Don’t Panic Over Tumbling Stocks in the TSX Index!

If you’re looking for a high-value blue-chip stock in this volatile market, Canadian Imperial Bank of Commerce (TSX:CM)(NYSE:CM) should be your next buy.

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It’s been a relatively tough year for investors. After becoming used to the highs of 2016 and 2017, investors watched the S&P/TSX Composite Index drop about 7% since the beginning of 2018.

At a time like this, investors turn to Canada’s Big Five banks for stability. But which of the five holds the most value in this increasingly volatile market? While it may not be the biggest bank in Canada, it’s my humble opinion that the Canadian Imperial Bank of Commerce (TSX:CM)(NYSE:CM) provides the most value.

High Growth at a Cheap Price

I was one of millions of people scouring stores and websites to find the best deals on Black Friday, and it got me thinking. People are so happy to see sales in stores, but the complete opposite holds true for stocks. We celebrate highs and fear lows, when really we should see them as “on sale.”

This is the case for CIBC. The bank announced its quarterly earnings on 28 November and it didn’t meet analyst expectations. Earnings per share rose to $3.00 with analysts forecasting $3.04. This number has swamped headlines, yet it’s the first time in 15 quarterly cycles that the bank hasn’t exceeded analyst expectations!

So let’s turn away from that number for a second and note that it was still a strong quarter for CIBC. The bank reported net income of $1.36 billion, up from $1.26 billion a year ago. Its one-year past earnings growth of 14.5% beat the Canadian banking industry’s average of 10%, and CIBC’s own five-year average of 10.3%. Many analysts attribute this increase to the bank finally earning outside of Canada.

America the Beautiful

Honestly, CIBC could not have had this strong year without expanding into the United States. After acquiring PrviateBancorp last year, CIBC’s U.S. region almost doubled from 9% to 16% this year, making their goal of 17% by 2020 look practically certain. This expansion has already delivered earnings of $131 million, up from $107 million a year ago.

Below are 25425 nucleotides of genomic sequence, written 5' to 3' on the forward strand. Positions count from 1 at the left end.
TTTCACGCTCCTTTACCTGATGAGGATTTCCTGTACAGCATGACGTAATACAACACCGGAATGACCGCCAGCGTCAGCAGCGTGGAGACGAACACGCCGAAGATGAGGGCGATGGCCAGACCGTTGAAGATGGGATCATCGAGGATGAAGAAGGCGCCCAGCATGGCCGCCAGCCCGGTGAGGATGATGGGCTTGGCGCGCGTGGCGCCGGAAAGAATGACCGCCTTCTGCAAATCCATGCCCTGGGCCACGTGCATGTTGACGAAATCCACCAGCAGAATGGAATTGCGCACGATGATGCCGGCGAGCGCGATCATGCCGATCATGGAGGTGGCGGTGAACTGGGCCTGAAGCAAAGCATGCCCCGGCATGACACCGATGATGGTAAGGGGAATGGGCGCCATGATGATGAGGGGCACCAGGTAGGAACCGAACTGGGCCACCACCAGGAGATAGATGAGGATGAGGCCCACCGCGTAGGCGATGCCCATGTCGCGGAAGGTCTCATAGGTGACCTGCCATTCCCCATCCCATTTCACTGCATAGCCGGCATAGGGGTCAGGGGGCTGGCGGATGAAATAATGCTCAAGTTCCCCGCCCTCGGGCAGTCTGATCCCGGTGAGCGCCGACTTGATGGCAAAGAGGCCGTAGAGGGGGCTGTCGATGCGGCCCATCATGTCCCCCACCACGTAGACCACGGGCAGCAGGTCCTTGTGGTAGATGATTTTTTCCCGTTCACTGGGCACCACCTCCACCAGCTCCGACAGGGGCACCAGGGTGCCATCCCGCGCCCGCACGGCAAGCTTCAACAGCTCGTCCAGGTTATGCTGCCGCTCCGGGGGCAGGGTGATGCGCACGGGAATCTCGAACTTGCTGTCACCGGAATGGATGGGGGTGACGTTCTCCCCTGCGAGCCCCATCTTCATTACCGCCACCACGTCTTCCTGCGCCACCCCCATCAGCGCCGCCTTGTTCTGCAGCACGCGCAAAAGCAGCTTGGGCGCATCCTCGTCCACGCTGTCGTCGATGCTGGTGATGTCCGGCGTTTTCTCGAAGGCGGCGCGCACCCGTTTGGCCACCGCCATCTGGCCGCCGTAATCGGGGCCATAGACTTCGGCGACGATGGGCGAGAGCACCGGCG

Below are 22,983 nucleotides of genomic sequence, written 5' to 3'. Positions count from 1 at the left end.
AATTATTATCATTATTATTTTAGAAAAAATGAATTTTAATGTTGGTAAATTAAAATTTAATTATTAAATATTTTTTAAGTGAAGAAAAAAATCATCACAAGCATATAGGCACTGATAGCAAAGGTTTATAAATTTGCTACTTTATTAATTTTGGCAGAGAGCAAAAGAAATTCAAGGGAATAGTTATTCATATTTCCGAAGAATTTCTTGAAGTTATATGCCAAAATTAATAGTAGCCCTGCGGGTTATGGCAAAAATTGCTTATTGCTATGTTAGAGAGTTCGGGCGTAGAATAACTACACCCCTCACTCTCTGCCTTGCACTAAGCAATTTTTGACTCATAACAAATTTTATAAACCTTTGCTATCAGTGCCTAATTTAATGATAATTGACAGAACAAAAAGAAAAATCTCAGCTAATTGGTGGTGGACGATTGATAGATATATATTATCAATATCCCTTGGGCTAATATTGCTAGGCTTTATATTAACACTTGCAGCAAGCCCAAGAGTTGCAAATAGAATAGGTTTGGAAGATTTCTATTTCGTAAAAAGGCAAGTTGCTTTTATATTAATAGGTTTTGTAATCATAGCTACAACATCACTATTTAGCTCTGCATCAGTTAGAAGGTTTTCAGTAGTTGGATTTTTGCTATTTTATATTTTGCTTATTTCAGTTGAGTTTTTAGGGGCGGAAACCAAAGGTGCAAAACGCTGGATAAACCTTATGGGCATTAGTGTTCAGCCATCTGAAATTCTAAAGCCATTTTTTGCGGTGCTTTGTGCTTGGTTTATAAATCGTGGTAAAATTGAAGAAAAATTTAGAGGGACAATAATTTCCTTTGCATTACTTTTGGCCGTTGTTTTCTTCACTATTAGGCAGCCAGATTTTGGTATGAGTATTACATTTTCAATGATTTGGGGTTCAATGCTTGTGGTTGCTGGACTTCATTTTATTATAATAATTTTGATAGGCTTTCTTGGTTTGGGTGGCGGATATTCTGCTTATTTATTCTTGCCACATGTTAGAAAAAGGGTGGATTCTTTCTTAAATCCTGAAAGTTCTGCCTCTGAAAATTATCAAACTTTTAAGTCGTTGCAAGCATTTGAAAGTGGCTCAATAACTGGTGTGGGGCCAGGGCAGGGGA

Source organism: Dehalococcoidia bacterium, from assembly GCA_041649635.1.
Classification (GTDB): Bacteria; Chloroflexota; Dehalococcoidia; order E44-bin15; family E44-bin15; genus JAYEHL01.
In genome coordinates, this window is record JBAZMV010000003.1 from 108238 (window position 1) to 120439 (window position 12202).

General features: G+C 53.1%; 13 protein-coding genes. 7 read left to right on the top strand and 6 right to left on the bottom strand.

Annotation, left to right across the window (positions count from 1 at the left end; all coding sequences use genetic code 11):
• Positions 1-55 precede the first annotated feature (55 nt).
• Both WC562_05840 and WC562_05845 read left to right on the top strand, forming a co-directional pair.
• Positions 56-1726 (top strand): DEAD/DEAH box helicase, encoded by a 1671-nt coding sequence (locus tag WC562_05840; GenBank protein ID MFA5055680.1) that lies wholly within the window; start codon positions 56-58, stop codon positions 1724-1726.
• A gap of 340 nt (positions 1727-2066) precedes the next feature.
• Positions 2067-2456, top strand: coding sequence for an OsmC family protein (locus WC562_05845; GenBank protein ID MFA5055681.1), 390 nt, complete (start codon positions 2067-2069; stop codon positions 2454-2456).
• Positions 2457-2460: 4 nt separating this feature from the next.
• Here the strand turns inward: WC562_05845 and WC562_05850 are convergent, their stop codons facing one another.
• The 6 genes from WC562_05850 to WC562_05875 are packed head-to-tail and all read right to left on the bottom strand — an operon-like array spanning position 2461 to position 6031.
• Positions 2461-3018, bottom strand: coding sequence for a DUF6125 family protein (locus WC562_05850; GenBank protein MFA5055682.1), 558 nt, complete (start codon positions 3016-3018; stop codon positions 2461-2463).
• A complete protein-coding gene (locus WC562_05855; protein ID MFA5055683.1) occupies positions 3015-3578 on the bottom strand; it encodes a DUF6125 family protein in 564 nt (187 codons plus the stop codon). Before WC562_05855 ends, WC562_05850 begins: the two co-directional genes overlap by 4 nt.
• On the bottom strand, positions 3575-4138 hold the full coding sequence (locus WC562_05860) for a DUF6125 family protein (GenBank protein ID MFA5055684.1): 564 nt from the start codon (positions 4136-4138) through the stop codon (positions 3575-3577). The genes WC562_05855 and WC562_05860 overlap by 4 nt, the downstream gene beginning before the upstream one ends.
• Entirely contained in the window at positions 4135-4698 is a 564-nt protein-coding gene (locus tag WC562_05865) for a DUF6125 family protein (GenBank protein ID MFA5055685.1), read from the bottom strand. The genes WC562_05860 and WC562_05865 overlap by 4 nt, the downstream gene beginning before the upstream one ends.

Investors can be thankful CIBC is finally able to take advantage of a strong American economy. The bank is likely to continue this expansion, but it won’t be cheap. So that’s why I have yet another recommendation.

Buy it and Forget it

CIBC warned investors in its quarterly earnings report that while it will be enhancing its U.S. business with some major deals, it’ll be expensive. This means the bank’s return on equity will likely go down. The bank also stated that global economic uncertainty and trade tensions could bring earnings growth to the bottom of their target 5-10% range next year. This has brought shares near their 52-week low at the time of writing this article.

But investors should see this as an opportunity to buy this stock while it’s relatively cheap. With analysts valuing the stock at between $130-$150, that makes the current price of about $111.50 look like a Black Friday sale.

The Bottom Line

Now you could wait and see if this stock goes down even further, but one thing is for sure: it won’t stay there long. While you’re refreshing your stock screener, you might miss the chance to buy this high-value stock at such a discount before it heads back into the high teens.

And while you may not see earnings immediately, you will see a decent dividend of 4.79% while you wait. So my advice? Stop trying to figure out the world’s economic problems and buy this blue-chip while it’s down.

This article represents the opinion of the writer, who may disagree with the “official” recommendation position of a Motley Fool premium service or advisor. We’re Motley! Questioning an investing thesis — even one of our own — helps us all think critically about investing and make decisions that help us become smarter, happier, and richer, so we sometimes publish articles that may not be in line with recommendations, rankings or other content.

Amy Legate-Wolfe does not have a position in any of the stocks mentioned in this article.  

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